Taking advantage of the fading Shoreditch light, these proto-vandals hijacked a small segment of the public visual canvas in support of a Greenpeace environmental campaign. Rainforests are being devastated across Papua in pursuit of increased palm oil production, the consequence is loss of wildlife habitat, collapse of biodiversity and displacement of communities.
Murals depicting images of the Birds Of Paradise have been painted by street artists in cities across the world including Tokyo, Geelong, Long Beach, Oakland, Berlin, Breda, Viena, Melbourne, Bondy, Wellington, Taipei and here in Shoreditch, London by Matt Sewell, below.
This idea is to put up images of the Bird of Paradise replicating their colourful plumage, their flight and their life and thus to promote the conversation about the need for action to halt the eradication of their lands and habitat. You’re welcome.
Curiously the London campaign started with the Matt Sewell commissioned legal piece of artwork on the so called Shoreditch Art Wall but then Greenpeace supporters/activists extended the action with a flock of non permissioned paste ups on walls from Brick Lane to Old Street.
Art over flyposter adverts is always commendable but rarely long lived!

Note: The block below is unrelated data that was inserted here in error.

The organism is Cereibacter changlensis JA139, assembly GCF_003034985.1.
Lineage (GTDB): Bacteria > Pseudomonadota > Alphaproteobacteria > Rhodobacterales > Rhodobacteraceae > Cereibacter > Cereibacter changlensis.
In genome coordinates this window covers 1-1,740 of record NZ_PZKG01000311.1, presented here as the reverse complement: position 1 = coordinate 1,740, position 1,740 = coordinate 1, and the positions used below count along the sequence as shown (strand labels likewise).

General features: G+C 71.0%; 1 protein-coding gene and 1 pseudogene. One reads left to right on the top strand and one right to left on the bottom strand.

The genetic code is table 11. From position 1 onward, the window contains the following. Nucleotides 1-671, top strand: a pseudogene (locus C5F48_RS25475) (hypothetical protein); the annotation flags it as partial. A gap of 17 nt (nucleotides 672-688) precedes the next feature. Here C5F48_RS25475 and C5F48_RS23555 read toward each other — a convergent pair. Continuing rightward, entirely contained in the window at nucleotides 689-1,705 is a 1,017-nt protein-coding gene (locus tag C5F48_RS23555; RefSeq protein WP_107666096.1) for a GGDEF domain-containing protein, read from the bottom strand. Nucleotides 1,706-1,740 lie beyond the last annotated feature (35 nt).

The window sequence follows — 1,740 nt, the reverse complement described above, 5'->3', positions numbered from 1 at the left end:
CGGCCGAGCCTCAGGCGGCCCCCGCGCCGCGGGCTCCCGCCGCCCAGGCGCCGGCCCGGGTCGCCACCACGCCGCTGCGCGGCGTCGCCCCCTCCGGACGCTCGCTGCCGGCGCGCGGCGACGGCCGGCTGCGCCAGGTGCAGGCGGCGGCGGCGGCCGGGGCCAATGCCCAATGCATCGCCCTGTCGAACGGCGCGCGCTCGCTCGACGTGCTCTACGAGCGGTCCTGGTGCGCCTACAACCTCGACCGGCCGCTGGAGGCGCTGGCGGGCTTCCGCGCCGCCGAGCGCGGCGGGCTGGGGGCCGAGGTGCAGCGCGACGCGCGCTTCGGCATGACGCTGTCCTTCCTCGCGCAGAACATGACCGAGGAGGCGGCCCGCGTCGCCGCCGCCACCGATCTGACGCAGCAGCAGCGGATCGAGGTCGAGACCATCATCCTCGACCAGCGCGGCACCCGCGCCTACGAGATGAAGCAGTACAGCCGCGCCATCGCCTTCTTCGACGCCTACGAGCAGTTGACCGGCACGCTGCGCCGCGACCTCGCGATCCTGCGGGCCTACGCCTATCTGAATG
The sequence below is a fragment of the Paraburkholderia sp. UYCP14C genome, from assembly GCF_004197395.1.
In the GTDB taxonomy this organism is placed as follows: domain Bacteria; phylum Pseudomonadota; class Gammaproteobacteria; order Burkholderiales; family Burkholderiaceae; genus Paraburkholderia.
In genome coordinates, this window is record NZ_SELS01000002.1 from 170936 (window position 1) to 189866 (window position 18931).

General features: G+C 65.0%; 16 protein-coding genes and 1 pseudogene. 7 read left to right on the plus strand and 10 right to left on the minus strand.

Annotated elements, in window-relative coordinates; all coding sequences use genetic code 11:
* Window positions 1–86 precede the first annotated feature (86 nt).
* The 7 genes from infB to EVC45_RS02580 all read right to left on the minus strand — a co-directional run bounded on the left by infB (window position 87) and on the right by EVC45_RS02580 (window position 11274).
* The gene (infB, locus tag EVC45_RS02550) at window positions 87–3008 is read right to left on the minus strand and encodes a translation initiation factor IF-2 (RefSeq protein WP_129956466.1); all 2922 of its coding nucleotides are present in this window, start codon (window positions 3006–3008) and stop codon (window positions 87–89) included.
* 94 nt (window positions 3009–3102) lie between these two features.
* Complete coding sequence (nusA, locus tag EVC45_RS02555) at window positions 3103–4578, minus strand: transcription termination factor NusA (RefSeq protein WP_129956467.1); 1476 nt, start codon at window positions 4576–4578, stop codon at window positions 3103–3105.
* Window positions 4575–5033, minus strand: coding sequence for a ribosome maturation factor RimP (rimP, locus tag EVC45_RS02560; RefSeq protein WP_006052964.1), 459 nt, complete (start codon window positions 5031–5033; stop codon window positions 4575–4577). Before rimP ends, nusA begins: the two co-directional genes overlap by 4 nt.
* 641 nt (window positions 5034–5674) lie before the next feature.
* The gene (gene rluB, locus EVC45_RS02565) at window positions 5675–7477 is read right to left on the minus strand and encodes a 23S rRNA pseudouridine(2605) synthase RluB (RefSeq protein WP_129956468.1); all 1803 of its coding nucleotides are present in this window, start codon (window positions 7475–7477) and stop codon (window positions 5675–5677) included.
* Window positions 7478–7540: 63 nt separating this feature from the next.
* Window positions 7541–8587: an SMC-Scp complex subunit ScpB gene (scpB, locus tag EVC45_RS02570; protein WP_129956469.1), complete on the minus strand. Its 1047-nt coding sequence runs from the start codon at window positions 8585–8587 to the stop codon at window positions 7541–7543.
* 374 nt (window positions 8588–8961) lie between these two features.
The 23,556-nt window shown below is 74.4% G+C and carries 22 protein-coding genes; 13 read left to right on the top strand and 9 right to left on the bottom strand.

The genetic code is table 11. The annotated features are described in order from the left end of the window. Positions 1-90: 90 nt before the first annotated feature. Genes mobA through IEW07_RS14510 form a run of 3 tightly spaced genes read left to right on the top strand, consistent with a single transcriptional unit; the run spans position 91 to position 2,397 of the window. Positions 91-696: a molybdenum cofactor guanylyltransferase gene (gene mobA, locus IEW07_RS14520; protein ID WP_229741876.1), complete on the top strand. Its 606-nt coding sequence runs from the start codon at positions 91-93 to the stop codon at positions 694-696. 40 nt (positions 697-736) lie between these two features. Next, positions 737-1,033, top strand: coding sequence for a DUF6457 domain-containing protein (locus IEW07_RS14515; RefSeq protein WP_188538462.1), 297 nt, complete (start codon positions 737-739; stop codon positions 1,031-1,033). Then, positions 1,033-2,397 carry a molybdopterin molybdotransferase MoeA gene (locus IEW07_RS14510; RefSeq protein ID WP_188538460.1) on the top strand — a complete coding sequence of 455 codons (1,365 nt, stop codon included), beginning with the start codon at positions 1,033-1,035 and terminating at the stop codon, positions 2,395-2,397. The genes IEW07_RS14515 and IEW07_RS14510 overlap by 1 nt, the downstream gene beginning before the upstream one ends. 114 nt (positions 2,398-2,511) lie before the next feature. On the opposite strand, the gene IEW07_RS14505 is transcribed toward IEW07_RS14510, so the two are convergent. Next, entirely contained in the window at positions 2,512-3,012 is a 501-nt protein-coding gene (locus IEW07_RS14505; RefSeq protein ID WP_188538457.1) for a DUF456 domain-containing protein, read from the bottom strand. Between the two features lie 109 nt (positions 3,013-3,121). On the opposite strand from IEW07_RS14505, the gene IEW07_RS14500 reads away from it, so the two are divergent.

The stark geometric background adds bit of drama to this pair of Birds of Paradise.
Two separate teams were spotted in Shoreditch that Friday evening, pasting proficiency may have been variable but the important thing is getting the message up
The Greenpeace campaign appears to have taken wing as a vibrant Bird Of Paradise in Sell Out’s distinctive expressionist style was spotted on Brick Lane today, suggesting that other street artists are independently picking up on the campaign.
There is always room for campaigning political street art, particularly when it comes with a novel legal-illegal combo strategy and picks up momentum in such an unusual way. More importantly, its about contemplating the harm being wreaked in pursuit of palm oil production, time to act, time to look at palm oil consumption. More information on the Greenpeace website here
All photos: Dave Stuart